And I looked, and, see, a Lamb stood on the mount Sion, and with him an hundred forty and four thousand…
(with Ephesians 5:19): — The text from St. Paul is the necessary introduction to the one from St. John. They both suggest for us the necessary connection of inner and outer harmony of being. What makes martial music noisy, blatant, offensive? It is when a spirit of mere savage quarrelsomeness is in connection with it. And what makes it majestic and able to marshal and lead hosts? It is the force of national duties and earnestness, giving it commanding power. Our texts give the highest Christian form of this truth, the connection of inner and outer harmony. It declares that no man can learn the new song who has not been redeemed in nature; none can sing it who has not made, first, melody in the heart unto the Lord. First, consider this in connection with the statement that holiness, goodness, is a concord. Every virtue is a harmony. It is the result of combining different and separate tendencies. It is complex. It is, as it were, a chord of the inner music, formed by striking different notes of character together, and combining them in one. And that is what makes virtue so hard of acquisition and a virtuous Christian life such a struggle. The true graces are harmonies of different notes; are chords of character; not merely a single note of character, struck with a single finger, easily, and at once; but each, a combination of various notes of character, revealed only by using all the hand, and both hands of life; including different parts and requiring earnest, anxious toil, before it is harmoniously and truly struck — struck with pleasure to the great Hearer, to whose ear your character makes melody in your heart, the Lord. Look at some of the several virtues, and see if it be not so; that each one is a chord, a combination, a harmony. Take love, or charity, the most winning and prominent of virtues. It is not simple. In its true height it is a combination. It is composed of the union of self-sacrifice and benevolence to others. Passion is never true love, for it is selfish. Or take another human virtue, true human courage, and see its component parts. Who is a brave man, but he who, keenly alive to pain, tingling through and through with sensitiveness of danger and love of life, is yet also full of the sense of duty and the glow of patriotism, and out of those two very different parts constructs the delicate, perfect harmony of his courage? Or again, select a third one out of the catalogue of noble human characteristics; and see how, in its true form, it is harmony, a combination of differing elements. Take freedom, liberality, or liberty of spirit. There is a true and a false freedom. The false freedom is simply license. It has only one thought — to do its own will, to get its own desire, to be unbound by others' will. It has no harmony. It has but a single note, a single tone, and it is easily gained. There is no struggle, no argument to reconcile and combine any differences in a melody. But there is a truer human liberty than this; that which Paul describes when he says, "as free, but as servants"; one which strives, while doing its own will, to be sure that it is also doing the will of God and truth; one which labours to combine obedience with freedom, to be obediently free and to be freely obedient; to make it the freest action of the human will to do God's will, and to obey the commandments of His love and truth. That is a hardly gained, but a very rich harmony. Take still one more example of the fact that every virtue, in its true, essential form, is a concord, a combination of tones. You will find it in the trait of justice. To be just is not a very simple operation. It requires, first, wisdom, judgment, intelligent power of discerning and discriminating. It requires, secondly, courage, freedom to announce the decision of wisdom, without fear or prejudice. It requires, thirdly, temperateness, power of self-restraint, that there be no excess, or passion, or over-statement of one's decisions in the vehemence of his convictions. Every act of justice must include these three. But let us think on a little further. The Bible calls human virtues and graces "fruits of the Spirit." Their harmony is produced by the Spirit of God. Have you ever stood and wondered at the wild, sweet music of an AEolian harp — held by no human hands, resonant under no human fingers, but swayed by the breathing winds of nature, bringing forth its strange combined melodies? Such an instrument is the human soul. Strung and held by no human hands, with the spiritual breath of God the Spirit passing over its strings, seeking to awaken them to speak in those perfect harmonies which we call "virtues," but which the Bible calls "fruits," or results "of the Spirit." Oh, let us not quench the Spirit. It is about us, fraught and laden with all the airs and strains of God; able and waiting to call them out of our hearts, and the materials of our character and nature. By it we may be able to make melody in our hearts to the Lord. By it we may strive to do here what the redeemed shall de by it at last before the throne, in that land of the Spirit. We may learn from the Spirit that perfect new song which can only be sung by a melodious heart and nature.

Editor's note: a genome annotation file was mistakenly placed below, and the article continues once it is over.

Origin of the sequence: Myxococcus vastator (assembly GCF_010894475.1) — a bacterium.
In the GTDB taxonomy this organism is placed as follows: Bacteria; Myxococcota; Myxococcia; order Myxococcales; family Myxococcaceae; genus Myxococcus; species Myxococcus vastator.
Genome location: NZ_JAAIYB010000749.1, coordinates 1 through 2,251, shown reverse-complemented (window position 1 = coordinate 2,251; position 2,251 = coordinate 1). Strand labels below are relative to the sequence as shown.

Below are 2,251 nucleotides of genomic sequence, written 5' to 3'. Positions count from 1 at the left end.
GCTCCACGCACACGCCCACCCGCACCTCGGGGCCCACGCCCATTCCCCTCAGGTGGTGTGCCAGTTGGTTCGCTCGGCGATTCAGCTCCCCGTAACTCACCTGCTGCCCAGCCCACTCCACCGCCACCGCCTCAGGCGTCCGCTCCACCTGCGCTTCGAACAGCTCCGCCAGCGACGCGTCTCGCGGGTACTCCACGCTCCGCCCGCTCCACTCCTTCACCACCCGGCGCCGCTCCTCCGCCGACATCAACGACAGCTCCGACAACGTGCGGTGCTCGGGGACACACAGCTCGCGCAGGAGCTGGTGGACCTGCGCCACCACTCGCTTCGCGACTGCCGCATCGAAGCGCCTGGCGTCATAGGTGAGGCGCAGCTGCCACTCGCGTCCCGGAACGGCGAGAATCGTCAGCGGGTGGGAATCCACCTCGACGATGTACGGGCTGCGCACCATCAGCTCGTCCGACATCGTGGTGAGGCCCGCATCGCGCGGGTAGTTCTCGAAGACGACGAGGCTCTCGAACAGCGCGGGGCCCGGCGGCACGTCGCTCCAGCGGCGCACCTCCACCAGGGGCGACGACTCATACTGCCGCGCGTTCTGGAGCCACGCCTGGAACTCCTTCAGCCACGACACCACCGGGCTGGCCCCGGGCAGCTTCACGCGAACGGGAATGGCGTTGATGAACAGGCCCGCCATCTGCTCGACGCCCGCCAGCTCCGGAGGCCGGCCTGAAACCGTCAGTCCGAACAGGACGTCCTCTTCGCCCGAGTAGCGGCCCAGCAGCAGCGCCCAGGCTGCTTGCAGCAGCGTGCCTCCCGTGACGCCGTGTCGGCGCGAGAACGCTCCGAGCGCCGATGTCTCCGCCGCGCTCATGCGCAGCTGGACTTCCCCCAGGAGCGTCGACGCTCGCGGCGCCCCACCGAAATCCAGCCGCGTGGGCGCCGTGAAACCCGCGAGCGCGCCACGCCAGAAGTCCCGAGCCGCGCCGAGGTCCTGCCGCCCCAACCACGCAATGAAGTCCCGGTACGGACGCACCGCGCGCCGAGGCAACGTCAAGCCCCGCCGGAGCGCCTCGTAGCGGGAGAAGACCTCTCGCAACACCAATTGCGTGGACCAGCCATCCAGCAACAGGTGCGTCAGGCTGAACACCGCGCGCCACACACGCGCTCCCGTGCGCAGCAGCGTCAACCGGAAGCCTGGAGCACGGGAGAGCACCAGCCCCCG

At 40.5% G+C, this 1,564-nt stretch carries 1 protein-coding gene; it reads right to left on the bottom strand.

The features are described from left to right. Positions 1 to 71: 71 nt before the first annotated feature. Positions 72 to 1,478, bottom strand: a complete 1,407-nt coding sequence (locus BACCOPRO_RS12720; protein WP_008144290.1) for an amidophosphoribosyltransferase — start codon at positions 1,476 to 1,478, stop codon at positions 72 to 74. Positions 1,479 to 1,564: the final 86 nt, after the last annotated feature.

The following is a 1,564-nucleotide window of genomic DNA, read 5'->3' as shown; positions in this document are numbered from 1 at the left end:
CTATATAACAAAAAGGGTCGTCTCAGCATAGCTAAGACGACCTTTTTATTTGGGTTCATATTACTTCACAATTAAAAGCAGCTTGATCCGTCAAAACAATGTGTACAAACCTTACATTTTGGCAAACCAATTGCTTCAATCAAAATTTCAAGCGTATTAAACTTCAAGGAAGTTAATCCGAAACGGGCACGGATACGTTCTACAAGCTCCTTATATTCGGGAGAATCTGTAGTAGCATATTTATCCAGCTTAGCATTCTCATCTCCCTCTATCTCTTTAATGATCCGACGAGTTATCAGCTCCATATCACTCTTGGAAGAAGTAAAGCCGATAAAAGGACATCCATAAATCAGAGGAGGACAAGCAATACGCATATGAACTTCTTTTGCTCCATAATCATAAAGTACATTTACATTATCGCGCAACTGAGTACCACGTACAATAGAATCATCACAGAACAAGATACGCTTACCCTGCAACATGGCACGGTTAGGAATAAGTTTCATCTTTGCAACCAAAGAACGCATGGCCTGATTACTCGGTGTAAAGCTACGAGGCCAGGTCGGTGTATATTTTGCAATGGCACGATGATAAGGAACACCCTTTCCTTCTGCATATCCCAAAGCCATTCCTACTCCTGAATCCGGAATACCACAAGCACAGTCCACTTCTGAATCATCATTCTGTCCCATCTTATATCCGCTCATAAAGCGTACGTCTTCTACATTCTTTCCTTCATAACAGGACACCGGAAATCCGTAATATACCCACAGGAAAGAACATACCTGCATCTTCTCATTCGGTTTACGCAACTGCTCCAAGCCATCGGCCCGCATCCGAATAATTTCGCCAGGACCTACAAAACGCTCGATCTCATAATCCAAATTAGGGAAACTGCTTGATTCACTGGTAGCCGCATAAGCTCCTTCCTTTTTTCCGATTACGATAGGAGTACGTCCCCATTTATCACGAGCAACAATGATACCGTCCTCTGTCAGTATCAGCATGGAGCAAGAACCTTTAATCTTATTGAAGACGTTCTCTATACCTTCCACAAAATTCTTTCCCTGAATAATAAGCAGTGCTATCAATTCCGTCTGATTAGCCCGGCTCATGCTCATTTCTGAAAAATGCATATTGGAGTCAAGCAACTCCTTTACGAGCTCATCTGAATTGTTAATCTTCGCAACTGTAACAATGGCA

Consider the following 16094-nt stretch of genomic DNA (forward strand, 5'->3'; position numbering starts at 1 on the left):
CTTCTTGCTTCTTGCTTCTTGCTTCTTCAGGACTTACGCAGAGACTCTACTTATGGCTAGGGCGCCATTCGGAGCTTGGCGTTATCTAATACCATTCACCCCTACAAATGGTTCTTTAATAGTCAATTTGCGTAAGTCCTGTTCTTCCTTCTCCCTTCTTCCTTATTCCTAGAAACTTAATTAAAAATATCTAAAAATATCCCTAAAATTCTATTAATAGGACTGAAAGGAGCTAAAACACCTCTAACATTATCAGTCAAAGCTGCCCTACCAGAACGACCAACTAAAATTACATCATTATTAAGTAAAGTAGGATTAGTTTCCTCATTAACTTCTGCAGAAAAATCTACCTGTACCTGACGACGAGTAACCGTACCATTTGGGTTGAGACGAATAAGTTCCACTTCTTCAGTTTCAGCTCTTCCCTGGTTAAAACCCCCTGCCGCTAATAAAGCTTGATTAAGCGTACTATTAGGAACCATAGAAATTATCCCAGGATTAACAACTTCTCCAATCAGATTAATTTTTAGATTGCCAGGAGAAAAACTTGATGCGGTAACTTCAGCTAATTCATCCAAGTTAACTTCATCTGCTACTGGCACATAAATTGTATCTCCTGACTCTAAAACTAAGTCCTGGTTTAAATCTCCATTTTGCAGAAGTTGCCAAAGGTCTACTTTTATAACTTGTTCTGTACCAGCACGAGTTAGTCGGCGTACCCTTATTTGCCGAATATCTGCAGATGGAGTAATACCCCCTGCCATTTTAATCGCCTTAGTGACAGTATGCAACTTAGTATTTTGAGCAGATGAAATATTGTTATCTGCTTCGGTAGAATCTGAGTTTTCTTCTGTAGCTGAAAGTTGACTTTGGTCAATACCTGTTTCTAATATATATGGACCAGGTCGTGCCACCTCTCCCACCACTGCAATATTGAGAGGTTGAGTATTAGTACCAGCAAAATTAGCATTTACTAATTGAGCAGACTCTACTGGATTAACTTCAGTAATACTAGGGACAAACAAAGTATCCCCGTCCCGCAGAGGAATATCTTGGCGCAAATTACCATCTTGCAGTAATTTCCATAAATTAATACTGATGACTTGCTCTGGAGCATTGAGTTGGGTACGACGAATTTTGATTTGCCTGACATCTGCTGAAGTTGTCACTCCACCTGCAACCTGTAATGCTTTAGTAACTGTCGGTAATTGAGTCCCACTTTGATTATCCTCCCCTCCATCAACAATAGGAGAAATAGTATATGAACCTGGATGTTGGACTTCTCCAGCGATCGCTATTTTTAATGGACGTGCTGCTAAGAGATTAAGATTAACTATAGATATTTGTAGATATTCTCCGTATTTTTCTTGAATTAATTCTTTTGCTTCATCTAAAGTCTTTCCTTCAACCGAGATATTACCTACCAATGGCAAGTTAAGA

Parallel VersesKJV: And I looked, and, lo, a Lamb stood on the mount Sion, and with him an hundred forty and four thousand, having his Father's name written in their foreheads.